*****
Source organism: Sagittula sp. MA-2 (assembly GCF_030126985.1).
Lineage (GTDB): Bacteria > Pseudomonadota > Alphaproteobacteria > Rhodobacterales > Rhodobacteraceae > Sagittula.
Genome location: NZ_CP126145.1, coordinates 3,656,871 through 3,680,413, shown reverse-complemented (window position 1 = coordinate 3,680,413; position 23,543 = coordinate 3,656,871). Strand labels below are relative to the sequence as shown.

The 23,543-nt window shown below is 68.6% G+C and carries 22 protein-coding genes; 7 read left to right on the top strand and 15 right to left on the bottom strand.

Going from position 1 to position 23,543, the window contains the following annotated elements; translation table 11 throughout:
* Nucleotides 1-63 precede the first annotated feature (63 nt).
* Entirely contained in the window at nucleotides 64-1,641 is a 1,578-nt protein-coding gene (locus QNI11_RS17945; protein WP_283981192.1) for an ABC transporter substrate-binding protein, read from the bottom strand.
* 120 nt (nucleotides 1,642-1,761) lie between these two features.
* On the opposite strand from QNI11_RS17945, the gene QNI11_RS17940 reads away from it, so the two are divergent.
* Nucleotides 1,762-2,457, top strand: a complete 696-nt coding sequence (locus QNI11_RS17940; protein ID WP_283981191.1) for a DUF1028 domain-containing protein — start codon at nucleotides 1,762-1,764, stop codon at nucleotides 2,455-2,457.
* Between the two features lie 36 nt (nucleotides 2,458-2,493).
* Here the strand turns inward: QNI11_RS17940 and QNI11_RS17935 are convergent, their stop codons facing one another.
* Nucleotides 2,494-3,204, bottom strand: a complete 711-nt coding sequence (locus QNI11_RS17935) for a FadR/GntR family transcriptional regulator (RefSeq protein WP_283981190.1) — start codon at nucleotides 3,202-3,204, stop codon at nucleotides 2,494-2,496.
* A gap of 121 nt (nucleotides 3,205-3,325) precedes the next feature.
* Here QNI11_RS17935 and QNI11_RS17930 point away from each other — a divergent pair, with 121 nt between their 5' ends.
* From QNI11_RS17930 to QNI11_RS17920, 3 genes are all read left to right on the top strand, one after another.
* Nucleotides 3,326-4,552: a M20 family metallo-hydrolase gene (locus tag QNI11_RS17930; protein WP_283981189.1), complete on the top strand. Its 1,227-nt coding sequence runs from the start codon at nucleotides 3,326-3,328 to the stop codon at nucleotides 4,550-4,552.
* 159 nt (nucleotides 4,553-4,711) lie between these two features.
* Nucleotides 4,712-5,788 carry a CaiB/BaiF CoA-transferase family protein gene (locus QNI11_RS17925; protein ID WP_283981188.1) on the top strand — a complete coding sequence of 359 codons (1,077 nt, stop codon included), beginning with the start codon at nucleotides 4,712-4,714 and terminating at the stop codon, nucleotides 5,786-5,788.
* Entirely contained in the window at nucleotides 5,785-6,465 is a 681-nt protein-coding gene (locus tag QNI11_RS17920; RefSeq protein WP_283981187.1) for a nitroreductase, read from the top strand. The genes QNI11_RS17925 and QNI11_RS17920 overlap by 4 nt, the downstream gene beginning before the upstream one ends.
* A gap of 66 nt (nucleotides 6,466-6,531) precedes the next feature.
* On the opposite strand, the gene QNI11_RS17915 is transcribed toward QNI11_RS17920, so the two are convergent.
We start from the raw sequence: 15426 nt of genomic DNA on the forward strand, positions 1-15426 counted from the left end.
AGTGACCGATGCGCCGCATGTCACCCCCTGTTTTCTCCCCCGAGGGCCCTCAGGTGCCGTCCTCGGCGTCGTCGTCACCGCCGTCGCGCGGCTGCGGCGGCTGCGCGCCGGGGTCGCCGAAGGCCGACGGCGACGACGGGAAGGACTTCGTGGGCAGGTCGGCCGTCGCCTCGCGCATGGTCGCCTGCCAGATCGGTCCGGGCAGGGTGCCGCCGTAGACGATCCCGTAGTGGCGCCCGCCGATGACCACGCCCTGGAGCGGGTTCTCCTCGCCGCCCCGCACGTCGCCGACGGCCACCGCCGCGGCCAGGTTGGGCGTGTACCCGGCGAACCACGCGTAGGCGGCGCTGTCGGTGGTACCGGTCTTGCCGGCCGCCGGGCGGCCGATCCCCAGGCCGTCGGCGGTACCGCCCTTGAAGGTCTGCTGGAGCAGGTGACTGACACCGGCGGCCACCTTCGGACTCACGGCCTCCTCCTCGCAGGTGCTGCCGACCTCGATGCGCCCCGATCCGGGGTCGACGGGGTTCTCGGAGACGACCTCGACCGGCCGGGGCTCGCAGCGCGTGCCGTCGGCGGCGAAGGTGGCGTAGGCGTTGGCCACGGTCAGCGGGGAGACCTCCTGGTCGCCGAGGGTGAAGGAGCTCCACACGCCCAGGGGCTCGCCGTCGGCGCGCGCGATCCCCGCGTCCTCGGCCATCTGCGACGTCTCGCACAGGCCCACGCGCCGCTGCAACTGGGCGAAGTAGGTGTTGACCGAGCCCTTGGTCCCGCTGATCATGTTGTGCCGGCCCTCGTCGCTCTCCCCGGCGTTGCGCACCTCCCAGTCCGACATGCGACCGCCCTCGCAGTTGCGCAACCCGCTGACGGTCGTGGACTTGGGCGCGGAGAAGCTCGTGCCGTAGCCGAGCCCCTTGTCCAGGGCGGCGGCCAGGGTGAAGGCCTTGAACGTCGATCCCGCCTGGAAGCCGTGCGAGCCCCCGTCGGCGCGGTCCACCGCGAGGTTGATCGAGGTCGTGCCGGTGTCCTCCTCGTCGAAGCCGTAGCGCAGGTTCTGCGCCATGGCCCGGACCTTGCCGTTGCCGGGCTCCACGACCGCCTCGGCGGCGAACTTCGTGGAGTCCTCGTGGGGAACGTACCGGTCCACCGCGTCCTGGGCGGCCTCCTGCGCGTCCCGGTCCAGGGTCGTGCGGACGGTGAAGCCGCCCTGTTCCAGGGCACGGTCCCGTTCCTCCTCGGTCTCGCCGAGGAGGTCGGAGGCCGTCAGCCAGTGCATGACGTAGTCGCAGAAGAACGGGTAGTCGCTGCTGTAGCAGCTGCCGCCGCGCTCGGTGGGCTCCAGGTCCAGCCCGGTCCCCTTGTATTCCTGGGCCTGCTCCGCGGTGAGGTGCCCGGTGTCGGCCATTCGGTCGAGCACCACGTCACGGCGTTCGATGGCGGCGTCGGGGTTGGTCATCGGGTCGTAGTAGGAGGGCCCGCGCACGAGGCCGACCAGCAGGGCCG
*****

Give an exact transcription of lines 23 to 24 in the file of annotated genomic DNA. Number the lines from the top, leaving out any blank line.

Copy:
We start from the raw sequence: 15426 nt of genomic DNA on the forward strand, positions 1-15426 counted from the left end.
AGTGACCGATGCGCCGCATGTCACCCCCTGTTTTCTCCCCCGAGGGCCCTCAGGTGCCGTCCTCGGCGTCGTCGTCACCGCCGTCGCGCGGCTGCGGCGGCTGCGCGCCGGGGTCGCCGAAGGCCGACGGCGACGACGGGAAGGACTTCGTGGGCAGGTCGGCCGTCGCCTCGCGCATGGTCGCCTGCCAGATCGGTCCGGGCAGGGTGCCGCCGTAGACGATCCCGTAGTGGCGCCCGCCGATGACCACGCCCTGGAGCGGGTTCTCCTCGCCGCCCCGCACGTCGCCGACGGCCACCGCCGCGGCCAGGTTGGGCGTGTACCCGGCGAACCACGCGTAGGCGGCGCTGTCGGTGGTACCGGTCTTGCCGGCCGCCGGGCGGCCGATCCCCAGGCCGTCGGCGGTACCGCCCTTGAAGGTCTGCTGGAGCAGGTGACTGACACCGGCGGCCACCTTCGGACTCACGGCCTCCTCCTCGCAGGTGCTGCCGACCTCGATGCGCCCCGATCCGGGGTCGACGGGGTTCTCGGAGACGACCTCGACCGGCCGGGGCTCGCAGCGCGTGCCGTCGGCGGCGAAGGTGGCGTAGGCGTTGGCCACGGTCAGCGGGGAGACCTCCTGGTCGCCGAGGGTGAAGGAGCTCCACACGCCCAGGGGCTCGCCGTCGGCGCGCGCGATCCCCGCGTCCTCGGCCATCTGCGACGTCTCGCACAGGCCCACGCGCCGCTGCAACTGGGCGAAGTAGGTGTTGACCGAGCCCTTGGTCCCGCTGATCATGTTGTGCCGGCCCTCGTCGCTCTCCCCGGCGTTGCGCACCTCCCAGTCCGACATGCGACCGCCCTCGCAGTTGCGCAACCCGCTGACGGTCGTGGACTTGGGCGCGGAGAAGCTCGTGCCGTAGCCGAGCCCCTTGTCCAGGGCGGCGGCCAGGGTGAAGGCCTTGAACGTCGATCCCGCCTGGAAGCCGTGCGAGCCCCCGTCGGCGCGGTCCACCGCGAGGTTGATCGAGGTCGTGCCGGTGTCCTCCTCGTCGAAGCCGTAGCGCAGGTTCTGCGCCATGGCCCGGACCTTGCCGTTGCCGGGCTCCACGACCGCCTCGGCGGCGAACTTCGTGGAGTCCTCGTGGGGAACGTACCGGTCCACCGCGTCCTGGGCGGCCTCCTGCGCGTCCCGGTCCAGGGTCGTGCGGACGGTGAAGCCGCCCTGTTCCAGGGCACGGTCCCGTTCCTCCTCGGTCTCGCCGAGGAGGTCGGAGGCCGTCAGCCAGTGCATGACGTAGTCGCAGAAGAACGGGTAGTCGCTGCTGTAGCAGCTGCCGCCGCGCTCGGTGGGCTCCAGGTCCAGCCCGGTCCCCTTGTATTCCTGGGCCTGCTCCGCGGTGAGGTGCCCGGTGTCGGCCATTCGGTCGAGCACCACGTCACGGCGTTCGATGGCGGCGTCGGGGTTGGTCATCGGGTCGTAGTAGGAGGGCCCGCGCACGAGGCCGACCAGCAGGGCCG